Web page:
The London Olympics will leave many memories but, for me, Eton Dorney on Friday morning sums it up. I had got up at 6am to get there because I wanted to see whether Katherine Grainger would finally win a gold in the women’s double sculls, so often having been the bridesmaid at previous Olympics and making do with silver.
The 20,000 odd crowd had come for this moment yet the day began with an F final in men’s single sculls between Mejri from Tunisia, Etia Ndoumbe from Cameroon and Djibo Issaka from Niger. Actually it was not a final in the sense that most of us would understand the word, it was a classification match to decide which of these rowers would finish in the last three positions of this competition. Now, in many other sports, football for instance, such a contest would not happen and, if it were to take place, it would provoke universal derision.
But, not only did those three rowers start off the day’s proceedings, but the crowd cheered and encouraged them rather than mocking them. What made this even more extraordinary is that the three of them looked like they had jumped into a boat just minutes earlier, never having rowed before. Indeed the man from Niger said that he had only started rowing three months earlier.
And, just to emphasise how amateurish their performance was, the winning time of Mejri in the F final of 7.33.62 was almost a minute behind the time of the gold medal winner, New Zealander Drysdale on 6.57.82 and also slower than the 6.58.55 that Katherine Grainger and Anna Watkins clocked as Grainger finally reached the summit she has so long been aiming for.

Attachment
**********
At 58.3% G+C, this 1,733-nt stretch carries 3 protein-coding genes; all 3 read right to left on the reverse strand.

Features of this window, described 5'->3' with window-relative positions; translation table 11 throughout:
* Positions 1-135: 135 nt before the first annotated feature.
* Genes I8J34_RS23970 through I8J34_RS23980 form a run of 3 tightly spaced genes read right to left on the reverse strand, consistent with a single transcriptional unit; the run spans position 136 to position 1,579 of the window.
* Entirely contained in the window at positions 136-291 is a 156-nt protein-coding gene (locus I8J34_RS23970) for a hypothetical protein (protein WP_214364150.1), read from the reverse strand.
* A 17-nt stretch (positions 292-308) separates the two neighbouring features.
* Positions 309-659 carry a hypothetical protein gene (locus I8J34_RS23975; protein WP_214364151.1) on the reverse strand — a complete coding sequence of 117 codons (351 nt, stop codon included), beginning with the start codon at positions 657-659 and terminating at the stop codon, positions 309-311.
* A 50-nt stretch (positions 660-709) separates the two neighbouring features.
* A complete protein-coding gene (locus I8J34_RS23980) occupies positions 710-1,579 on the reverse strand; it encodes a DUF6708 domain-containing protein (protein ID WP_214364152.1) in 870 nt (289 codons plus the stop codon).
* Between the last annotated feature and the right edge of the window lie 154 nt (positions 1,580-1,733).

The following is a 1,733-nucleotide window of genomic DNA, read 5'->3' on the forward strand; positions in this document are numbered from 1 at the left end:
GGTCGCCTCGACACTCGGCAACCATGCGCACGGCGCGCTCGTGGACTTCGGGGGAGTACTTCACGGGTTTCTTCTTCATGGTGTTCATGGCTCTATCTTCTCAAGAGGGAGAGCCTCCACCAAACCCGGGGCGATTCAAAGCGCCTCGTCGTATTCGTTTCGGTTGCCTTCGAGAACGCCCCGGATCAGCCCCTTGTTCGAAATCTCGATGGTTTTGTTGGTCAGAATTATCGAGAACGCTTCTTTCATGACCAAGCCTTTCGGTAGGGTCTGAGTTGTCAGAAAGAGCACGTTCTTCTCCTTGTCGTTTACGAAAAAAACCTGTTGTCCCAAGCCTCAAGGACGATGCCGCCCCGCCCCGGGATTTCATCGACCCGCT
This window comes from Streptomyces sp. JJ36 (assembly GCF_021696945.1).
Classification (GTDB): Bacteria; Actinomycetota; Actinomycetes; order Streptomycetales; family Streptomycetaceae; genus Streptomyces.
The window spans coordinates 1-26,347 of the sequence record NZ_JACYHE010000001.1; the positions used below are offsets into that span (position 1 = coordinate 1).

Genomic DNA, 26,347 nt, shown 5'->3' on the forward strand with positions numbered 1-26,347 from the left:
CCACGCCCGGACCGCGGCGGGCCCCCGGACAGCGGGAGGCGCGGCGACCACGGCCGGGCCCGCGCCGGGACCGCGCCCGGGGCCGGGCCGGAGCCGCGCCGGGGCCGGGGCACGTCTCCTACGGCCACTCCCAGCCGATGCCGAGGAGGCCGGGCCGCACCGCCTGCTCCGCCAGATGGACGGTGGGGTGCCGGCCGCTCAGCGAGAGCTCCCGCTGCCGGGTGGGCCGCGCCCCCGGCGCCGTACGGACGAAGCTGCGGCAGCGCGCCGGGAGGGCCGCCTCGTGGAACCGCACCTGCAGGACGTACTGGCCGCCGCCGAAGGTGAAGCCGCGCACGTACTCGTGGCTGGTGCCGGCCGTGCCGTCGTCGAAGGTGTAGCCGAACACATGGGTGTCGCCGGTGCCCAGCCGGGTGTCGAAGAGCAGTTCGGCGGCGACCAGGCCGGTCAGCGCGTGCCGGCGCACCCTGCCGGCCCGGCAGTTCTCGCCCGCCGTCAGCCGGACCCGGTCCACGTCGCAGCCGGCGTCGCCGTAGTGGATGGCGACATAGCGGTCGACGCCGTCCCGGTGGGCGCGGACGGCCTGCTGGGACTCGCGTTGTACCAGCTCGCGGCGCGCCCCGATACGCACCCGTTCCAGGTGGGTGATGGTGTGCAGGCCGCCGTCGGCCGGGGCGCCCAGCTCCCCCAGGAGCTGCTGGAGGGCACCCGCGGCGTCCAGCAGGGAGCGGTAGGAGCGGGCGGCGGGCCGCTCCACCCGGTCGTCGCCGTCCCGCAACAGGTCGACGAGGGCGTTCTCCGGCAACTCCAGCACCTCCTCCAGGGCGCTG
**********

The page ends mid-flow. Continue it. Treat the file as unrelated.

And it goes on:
It is this juxtaposition in one morning of the truly amateur with the truly great that makes the Olympics special. In no other competition or even human activity is this possible. And, what it shows is that the Olympic motto – participate even if you have no hope of winning – is not an over-used cliché. There are sportsmen from all over the world who believe this and there are crowds like those at Eton Dorney who, far from laughing at them, relish the chance to encourage them to achieve their own particular dreams.
For all commercialisation of modern sport and the endless search for filthy lucre, the idea of just taking part, even if it is only to win the F final for 31st place in the men’s single sculls, matters.
And what Friday morning at Eton Dorney has done is to give us all a ready answer to silence the sceptics who ask, “Why bother with the Olympics?”
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